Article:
Graph Simple Inequalities
So when we’re given the
inequality that’s here, it means 𝑦 is greater than or equal to one. The or equal is this bottom line
here. If we have an inequality that
is greater than or equal to, then it means that we’re going to have a straight
line, like so. If we have an inequality that’s
just greater than or less than, like this, we will have a dotty line, like this. And this is really similar as
when we had our inequalities on the number line. Remember in a number line if
it’s just greater than or less than, we have a hollow circle, and when it’s or
equal to, we have a circle that we’ve coloured in.
Now let’s try plotting 𝑦
is greater than or equal to one. So what we’ll do is, we
will pretend when we’re plotting it that it’s not just greater than or
equal to, but it is in fact just 𝑦 equals one.
So we know the line 𝑦
equals one is a horizontal line going through where 𝑦 is equal to one on
the 𝑦-axis. Now the only bit that we
need to pay attention to here is whether we’re doing a dotty or a straight
line. Well it’s or equal to, so
we’re going to do a straight line through 𝑦 equals one.
And then this is the part
that we need to focus on: is it greater or less? So you can see in this
case 𝑦 is greater than one. So what we’re going to do
is look at each side of the line. So if we look below the
line at the 𝑦-values, we can see that it is zero, minus one, and minus
two. Well that’s less than one,
so that’s not what we want. We can see above 𝑦 equals
one. We’ve got two and then
I’ll carry on going for three and four and et cetera all the way to
infinity. For they- that is greater
than one, so we will shade our wanted region, which is above the line.
So this here is where 𝑦
is greater than or equal to one. Be careful to read every
question you do with inequalities and graphs carefully because sometimes
they say shade the region or indicate the region. So you need to make sure
that you’re doing exactly what the question asks from you. In this case, we’re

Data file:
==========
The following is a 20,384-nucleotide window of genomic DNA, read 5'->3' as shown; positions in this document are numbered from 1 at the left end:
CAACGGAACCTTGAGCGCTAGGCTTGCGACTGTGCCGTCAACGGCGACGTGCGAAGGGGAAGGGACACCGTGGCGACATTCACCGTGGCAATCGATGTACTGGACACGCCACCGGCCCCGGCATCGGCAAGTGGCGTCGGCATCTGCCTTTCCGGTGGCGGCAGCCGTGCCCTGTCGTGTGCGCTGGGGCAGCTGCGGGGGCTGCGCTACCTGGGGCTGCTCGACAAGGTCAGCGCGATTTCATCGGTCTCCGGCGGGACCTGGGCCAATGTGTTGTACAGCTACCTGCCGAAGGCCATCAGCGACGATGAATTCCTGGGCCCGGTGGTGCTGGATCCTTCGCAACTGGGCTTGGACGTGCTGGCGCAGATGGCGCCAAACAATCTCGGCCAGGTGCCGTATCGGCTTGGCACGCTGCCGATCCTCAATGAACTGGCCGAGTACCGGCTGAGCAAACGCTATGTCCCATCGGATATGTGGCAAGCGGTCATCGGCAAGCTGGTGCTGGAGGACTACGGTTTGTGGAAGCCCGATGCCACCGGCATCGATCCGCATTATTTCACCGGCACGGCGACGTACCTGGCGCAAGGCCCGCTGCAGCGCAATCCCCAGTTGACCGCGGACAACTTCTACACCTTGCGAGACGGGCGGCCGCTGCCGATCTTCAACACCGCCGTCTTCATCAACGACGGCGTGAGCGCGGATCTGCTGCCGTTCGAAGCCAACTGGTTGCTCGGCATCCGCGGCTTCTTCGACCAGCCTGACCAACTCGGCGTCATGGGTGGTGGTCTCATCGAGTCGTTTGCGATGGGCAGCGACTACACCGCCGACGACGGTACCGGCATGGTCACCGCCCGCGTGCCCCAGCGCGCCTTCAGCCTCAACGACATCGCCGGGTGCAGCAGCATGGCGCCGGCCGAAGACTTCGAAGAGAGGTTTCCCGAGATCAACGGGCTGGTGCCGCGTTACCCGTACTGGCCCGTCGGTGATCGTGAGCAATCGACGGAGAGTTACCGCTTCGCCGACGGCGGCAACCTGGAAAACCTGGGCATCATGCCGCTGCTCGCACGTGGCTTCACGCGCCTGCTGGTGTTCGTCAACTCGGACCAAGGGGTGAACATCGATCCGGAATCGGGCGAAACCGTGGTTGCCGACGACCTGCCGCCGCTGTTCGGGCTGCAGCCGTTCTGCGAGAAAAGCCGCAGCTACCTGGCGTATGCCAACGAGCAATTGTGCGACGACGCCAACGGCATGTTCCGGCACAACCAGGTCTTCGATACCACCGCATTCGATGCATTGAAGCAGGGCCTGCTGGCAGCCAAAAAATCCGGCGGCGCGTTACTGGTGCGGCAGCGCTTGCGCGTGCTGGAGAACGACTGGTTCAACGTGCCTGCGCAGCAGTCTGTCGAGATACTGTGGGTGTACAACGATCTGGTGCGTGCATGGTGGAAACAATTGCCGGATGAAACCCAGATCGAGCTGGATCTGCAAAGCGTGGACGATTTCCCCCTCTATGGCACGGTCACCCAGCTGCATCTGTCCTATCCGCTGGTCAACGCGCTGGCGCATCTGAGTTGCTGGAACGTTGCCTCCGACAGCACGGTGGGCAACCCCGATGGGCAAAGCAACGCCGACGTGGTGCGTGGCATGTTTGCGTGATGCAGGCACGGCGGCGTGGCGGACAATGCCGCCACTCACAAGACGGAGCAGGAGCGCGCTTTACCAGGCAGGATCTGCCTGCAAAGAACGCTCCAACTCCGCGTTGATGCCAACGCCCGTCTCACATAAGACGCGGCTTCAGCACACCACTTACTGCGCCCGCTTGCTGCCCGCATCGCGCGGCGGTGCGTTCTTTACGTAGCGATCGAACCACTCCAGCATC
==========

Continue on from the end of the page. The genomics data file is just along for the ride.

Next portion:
shading the region that we want.
Now let’s have a go an 𝑥.
Shade the region that
satisfies 𝑥 is less than three. So we have to remember
that we’re not going to draw 𝑥 is less than three; we’re going to put onto
the graph 𝑥 equals three to help us with plotting, but the thing that we
do need to pay attention to is whether it’s a dotty or a straight line. In this case, it’s not got
an or equal to, so we’re going to be doing a dotty line.
So we need to find where
𝑥 equals three, or we can see that will be where 𝑥 is three on the
𝑥-axis, and we’ll be drawing a vertical line but that line must be dotty. As- so some places say
dashed and it honestly means exactly the same thing, so we’re looking for
where 𝑥 is less than three. So we’re gonna look on
either side of the line. Now looking at the 𝑥-axis
on the right-hand side, we can see that 𝑥 is five, well that’s greater
than three, and ten and so is that, so we don’t want greater than that we
can see on the left-hand side we’ve got zero; that’s less than three,
negative five is less than three, and so is negative ten. So we’re shading the
region that satisfies 𝑥 is less than three and that would be the left-hand
And we’re done. We have shaded the region
that satisfies 𝑥 is less than three.
Shade the region that
satisfies 𝑦 is greater than 𝑥. Again, when it comes to
plotting, what we’re actually gonna put on our graph is 𝑦 equals 𝑥.
But we need to take care
as to whether it will be dotted or straight. And in this case, we can
see it’s not or equal to, so it’s going to be dotty. We can see this is
slightly different to our previous two examples because it’s not just 𝑥
equals a constant or 𝑦 equals a constant; it’s 𝑥 equals 𝑦 or 𝑦 equals
𝑥, so when we plot it, we’re looking for every single coordinate of the
𝑥-value to be equal to the coordinate of the 𝑦.
So for example, zero and 𝑥
zero and 𝑦. Five in the 𝑥-coordinate
and five in the 𝑦-coordinate, then fi- negative five in the 𝑥 and
negative five in the 𝑦. And there we can see
negative ten and negative ten and positive ten and positive ten, so this
gives us a nice straight line; it’s gonna be exactly on forty-five degrees
with both axes.
And we must make sure this
line is dotty. So throughout this whole
line, every 𝑥-coordinate is equal to every 𝑦-coordinate. Now we’re looking for
where the 𝑦-coordinate is greater than the 𝑥-coordinate, so we’re going
to have a look above and below. So have we- if we have a
look above, we’ve got this coordinate here and this has got zero in the 𝑥
and five in the 𝑦. So in that case, five is
greater than zero, so above is going to be 𝑦 greater than 𝑥. But let’s have a look
below just so we know it anyway; I will pick this one here, so we’ve got
one two three, so we’ve got eight in the 𝑥 and then negative three in the
𝑦. Well this one 𝑥 is
clearly greater than 𝑦, so therefore looking for the top region, as we
want, where 𝑦 is bigger than 𝑥.
So in simple inequalities, we
just need to focus on plotting the graph as if it were a normal equation. Then we need to say is it
greater or less and is it dotty or straight. Those are the things we need to